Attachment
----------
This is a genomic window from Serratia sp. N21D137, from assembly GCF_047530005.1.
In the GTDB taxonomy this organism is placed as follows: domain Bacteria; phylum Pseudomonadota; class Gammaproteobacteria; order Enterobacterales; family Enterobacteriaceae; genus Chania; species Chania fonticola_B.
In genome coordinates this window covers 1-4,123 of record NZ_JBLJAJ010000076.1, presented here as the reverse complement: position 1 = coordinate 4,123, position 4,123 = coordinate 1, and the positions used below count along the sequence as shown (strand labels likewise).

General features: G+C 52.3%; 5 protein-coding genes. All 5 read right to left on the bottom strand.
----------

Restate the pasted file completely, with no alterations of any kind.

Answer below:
This is a genomic window from Serratia sp. N21D137, from assembly GCF_047530005.1.
In the GTDB taxonomy this organism is placed as follows: domain Bacteria; phylum Pseudomonadota; class Gammaproteobacteria; order Enterobacterales; family Enterobacteriaceae; genus Chania; species Chania fonticola_B.
In genome coordinates this window covers 1-4,123 of record NZ_JBLJAJ010000076.1, presented here as the reverse complement: position 1 = coordinate 4,123, position 4,123 = coordinate 1, and the positions used below count along the sequence as shown (strand labels likewise).

General features: G+C 52.3%; 5 protein-coding genes. All 5 read right to left on the bottom strand.